Round Challah for Rosh Hashanah
Food traditions leaven the faith of synagogue members, lending richness and ritual to the meaning of Judaism. While the loaf is intricately braided throughout the year, for Rosh Hashanah (the Jewish New Year) the challah loaf is formed into a round, representing the full circle of life.
The spiraling loaf serves as a visual reminder to rise higher spiritually. When baking, use a scale to weigh flour. For recipes that measure flour in cups, spoon it lightly. Never pack, shake, or use the measuring cup as a scoop. Liquid should be warm, not hot – just slightly warmer than your finger.
Enjoy this baked expression of hope for a sweet year by dipping chunks of challah along with slices of apple into bowls filled with honey. Halve the recipe to make one loaf, enough to serve your family at dinner and enough left over to make Challah French Toast Casserole.
- 4 Cups warm (not hot) water
- 3 Tablespoons Active Dry Yeast
- 1 Tablespoon sugar
- 8 eggs (farmer’s market, free range eggs are best)
- 2 Cups sugar
- 1 1/2 Cups canola oil
- 2 Tablespoons Kosher salt
- 1 (5 pound) sack, plus 2 cups, of Gold Medal Better for Bread Flour
- 4 egg yolks
- Set the oven to warm using the lowest setting possible (between 100 and 200 Degrees F). As soon as it reaches the set temperature, turn the oven off, and keep the door shut.
- Place the water, yeast, and 1 tablespoon of sugar into a medium mixing bowl. Stir well and set aside for approximately 10 minutes. The yeast will proof – bubble up and rise.
- In a second large bowl, use a hand mixer and beat the eggs with the 2 cups sugar until the eggs become light yellow, thick, and fluffy.
- Mix in the canola oil and kosher salt and pour the yeast mixture into the eggs and stir well.
- Measure the flour into a very (and we are talking huge unless you are halving the recipe) large bowl. Make a well in the center of the flour.
- Pour the egg yeast mixture into the well. If you are concerned about bowl size and all that liquid, pour and stir in 1/3 at a time.
- Mix using a large fork until incorporated. You may need to turn the dough in order to make sure the flour on the bottom gets mixed in. The dough will be slightly sticky but will hold together to form a ball.
- Remove the ball to a large piece of foil. Rub a little oil over the sides and bottom of the large bowl. Return the ball to the bowl, rub a smidge of oil on top of the ball. The oil will prevent the dough from cracking and sticking to the bowl as it rises.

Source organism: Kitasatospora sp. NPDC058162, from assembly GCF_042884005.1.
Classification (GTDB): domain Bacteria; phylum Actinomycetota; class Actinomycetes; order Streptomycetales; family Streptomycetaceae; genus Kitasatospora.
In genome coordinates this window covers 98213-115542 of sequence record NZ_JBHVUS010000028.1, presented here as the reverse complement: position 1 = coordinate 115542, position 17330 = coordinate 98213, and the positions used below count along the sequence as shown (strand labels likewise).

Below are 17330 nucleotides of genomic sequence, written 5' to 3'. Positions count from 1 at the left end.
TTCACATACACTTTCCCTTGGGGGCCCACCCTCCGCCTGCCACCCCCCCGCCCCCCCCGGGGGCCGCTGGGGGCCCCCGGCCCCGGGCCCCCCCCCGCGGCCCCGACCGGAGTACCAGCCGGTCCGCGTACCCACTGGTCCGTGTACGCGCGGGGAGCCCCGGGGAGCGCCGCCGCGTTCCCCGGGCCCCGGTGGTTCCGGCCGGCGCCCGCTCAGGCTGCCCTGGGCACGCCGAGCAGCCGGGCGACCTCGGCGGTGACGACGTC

- Cover the bowl with the large piece of foil and place into the pre-warmed oven. (make sure the oven is off!)
- After 2 hours, lightly punch down the dough. Do not remove from the bowl. Recover with foil and put back into oven for another hour then remove dough from oven and lightly punch down again.
- Turn the dough out onto a lightly floured counter top or clean preparation area.
- Divide the dough into 2 balls (or keep in one ball for one loaf when the recipe is halved).
- Working with one ball at a time, press out the air by hand and shape it into a rectangle. Roll the dough out to a 1/2 inch thick - approximately 24 x 6 inch. Roll the dough tightly along the long end of the rectangle to form a 24 inch circular tube shape. Press and roll out both ends only to make them thinner.
- Starting from one end, gently wrap the tube onto itself until the spiral is formed. Do not stretch the dough while wrapping. Repeat with the other ball of dough.
- Place both loaves on a parchment lined cookie sheet.
- Whisk 4 teaspoons of water into the 4 egg yolks to make an egg wash. Brush over the 2 loaves of bread.
- Let the loaves rest, uncovered and out of drafts for 45 minutes. Preheat the oven to 350 Degrees.
- Pop loaves into the preheated oven and bake for 1 hour. The loaves are quite large and unless your oven is oversized, two will not fit inside one oven. Enlist a friend for baking. The top tends to darken quickly. If it does, cover it with a small piece of foil.
The above recipe is used with the gracious permission of Carol Osterman.